Air Clean Up
How Do You Capture Carbon?
May 07 2021
According to the Intergovernmental Panel on Climate Change (IPCC), reaching our targets of limiting global warming to 1.5°C compared to pre-Industrial Revolution levels will take more than simply curbing our carbon emissions. Sadly, so much CO2 has already been released into the atmosphere that we must now work to take some of that back out if we are to have any chance of avoiding the most damaging effects of climate change.
So how exactly can that carbon be captured? Well, there are a number of different methods by which the goal can be achieved – some which leverage the awesome power of Mother Nature in an attempt to redress the balance, others which employ advanced scientific technology to manipulate our atmosphere. Here’s a quick run-through three of the most popular and commonly practiced methods of capturing carbon at the present time.
Carbon capture and storage (CCS)
CCS operates on the principle that prevention is better than the cure, which is why it aims to remove carbon content from the gas streams of power plants, industrial factories and other large-scale facilities at the point of emission. It achieves this by installing a solvent filter to the chimney of the building in question which is capable of isolating and capturing the carbon as it is released. The CO2 is then transported away to a storage site, most commonly located at least 1km underground. This technology has incredible potential but is still in its infancy and faces a number of teething problems, such as gas purity analysis, the expensive costs associated with the practice and the possibility of leakages occurring.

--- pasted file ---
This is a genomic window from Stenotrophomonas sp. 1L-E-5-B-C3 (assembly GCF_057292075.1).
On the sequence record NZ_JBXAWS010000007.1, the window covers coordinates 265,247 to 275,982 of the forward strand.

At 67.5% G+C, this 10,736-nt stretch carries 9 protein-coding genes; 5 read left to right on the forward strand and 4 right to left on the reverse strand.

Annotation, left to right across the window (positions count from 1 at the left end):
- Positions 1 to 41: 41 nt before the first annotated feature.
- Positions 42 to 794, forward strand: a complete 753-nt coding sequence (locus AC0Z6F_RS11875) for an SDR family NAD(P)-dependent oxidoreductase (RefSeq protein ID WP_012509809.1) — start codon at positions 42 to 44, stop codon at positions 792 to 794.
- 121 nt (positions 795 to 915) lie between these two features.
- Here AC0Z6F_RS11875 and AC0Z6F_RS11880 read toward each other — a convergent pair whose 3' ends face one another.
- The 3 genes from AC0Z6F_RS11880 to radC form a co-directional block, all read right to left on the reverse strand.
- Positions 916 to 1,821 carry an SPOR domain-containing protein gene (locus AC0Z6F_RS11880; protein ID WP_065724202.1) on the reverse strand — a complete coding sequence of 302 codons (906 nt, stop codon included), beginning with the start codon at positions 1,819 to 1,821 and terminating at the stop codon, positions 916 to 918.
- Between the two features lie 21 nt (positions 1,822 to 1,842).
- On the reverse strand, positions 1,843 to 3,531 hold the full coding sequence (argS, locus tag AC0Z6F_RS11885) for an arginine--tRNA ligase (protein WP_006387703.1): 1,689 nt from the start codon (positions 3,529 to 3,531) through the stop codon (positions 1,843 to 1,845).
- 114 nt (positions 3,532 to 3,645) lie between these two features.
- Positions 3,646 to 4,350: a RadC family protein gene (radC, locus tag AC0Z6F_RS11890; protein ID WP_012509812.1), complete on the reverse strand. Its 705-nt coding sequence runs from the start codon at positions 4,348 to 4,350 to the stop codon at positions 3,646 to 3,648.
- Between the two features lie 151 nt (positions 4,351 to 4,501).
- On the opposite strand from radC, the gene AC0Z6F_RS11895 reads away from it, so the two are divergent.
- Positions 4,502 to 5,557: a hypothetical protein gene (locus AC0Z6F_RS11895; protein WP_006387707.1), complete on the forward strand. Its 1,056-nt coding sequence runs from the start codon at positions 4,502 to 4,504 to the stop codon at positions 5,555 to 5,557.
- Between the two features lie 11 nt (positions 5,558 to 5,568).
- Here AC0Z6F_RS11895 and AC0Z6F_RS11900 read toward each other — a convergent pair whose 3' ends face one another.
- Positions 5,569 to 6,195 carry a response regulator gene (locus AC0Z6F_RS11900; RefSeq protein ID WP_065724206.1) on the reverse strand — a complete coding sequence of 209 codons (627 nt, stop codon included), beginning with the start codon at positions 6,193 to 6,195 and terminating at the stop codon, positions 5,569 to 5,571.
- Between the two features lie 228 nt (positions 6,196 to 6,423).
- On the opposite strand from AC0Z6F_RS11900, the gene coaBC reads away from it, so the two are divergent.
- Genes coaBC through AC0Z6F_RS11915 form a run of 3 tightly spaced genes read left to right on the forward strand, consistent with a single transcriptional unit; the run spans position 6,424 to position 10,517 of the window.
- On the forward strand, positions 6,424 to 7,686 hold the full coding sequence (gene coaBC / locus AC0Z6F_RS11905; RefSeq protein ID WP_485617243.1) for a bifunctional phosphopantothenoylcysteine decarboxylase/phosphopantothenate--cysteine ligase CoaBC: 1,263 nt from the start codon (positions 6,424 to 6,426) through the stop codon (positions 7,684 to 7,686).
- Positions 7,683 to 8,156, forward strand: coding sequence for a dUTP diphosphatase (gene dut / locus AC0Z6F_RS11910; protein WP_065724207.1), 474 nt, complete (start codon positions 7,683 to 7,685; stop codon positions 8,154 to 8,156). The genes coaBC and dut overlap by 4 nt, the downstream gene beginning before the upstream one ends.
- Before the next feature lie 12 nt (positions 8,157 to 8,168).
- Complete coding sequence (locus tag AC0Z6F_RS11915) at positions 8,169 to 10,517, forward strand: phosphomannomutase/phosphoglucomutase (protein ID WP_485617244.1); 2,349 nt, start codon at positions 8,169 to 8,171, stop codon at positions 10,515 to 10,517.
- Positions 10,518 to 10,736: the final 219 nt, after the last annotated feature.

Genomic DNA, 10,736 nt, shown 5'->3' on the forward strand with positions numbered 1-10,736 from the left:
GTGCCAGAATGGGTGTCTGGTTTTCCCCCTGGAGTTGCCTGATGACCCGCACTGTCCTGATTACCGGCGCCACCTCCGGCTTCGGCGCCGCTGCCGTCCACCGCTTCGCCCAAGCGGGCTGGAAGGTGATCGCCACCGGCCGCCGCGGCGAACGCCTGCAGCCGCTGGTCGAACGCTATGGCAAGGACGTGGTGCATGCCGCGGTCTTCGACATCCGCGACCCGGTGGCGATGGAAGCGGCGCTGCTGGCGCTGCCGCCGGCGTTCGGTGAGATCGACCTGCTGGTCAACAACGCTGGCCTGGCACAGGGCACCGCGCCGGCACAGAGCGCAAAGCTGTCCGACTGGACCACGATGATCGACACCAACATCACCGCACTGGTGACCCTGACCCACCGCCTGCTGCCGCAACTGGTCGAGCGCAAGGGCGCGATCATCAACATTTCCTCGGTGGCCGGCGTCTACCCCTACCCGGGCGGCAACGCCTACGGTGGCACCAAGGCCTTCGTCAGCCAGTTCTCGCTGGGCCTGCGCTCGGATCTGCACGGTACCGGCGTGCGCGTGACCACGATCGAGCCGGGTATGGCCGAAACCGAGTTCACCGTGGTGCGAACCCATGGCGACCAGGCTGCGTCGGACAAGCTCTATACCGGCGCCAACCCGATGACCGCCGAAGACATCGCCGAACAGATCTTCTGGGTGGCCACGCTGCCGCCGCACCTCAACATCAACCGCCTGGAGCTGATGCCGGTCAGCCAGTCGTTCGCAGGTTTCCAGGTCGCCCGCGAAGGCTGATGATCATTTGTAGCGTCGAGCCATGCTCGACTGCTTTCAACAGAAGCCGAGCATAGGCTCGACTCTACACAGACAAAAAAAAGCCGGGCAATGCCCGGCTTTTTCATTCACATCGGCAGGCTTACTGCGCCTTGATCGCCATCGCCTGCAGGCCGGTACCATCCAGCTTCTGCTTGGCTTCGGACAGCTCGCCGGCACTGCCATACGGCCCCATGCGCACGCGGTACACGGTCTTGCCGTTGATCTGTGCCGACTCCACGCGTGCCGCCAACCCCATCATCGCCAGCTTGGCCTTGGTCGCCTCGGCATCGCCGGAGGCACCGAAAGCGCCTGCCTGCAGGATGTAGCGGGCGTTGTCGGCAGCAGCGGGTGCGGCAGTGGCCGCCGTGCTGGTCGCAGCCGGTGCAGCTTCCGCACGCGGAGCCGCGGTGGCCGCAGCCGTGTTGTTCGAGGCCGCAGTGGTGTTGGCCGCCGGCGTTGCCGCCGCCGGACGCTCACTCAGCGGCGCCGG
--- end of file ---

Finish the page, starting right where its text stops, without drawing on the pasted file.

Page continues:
Carbon capture usage and storage (CCUS)
CCUS operates upon very similar principles to CCS. However, instead of simply pumping the gas to an underground location where it can be safely stored without fear of contaminating the environment, this discipline seeks a valuable use for the carbon above ground. This could involve anything from manufacturing plastics to facilitating the rollout of environmentally friendly refrigeration to assisting in the cultivation of plants and crops to carbonating fizzy drinks. Again, the technology here is still very much at the drawing board stage, though the scientific community has high hopes for it going forwards.
Aside from new-fangled technologies such as CCS and CCUS, a more straightforward alternative course of action would be to rely on the natural process of photosynthesis. To generate energy, plant life must absorb carbon from the air, which is why forests are often regarded as the lungs of the planet. By scaling back deforestation activities and pouring more resources into restoring and expanding existing forested areas, we can take advantage of the Earth’s natural properties to mitigate carbon concentrations. Forestation is also significantly cheaper than either of the above options and has huge potential if employed on a mass scale.
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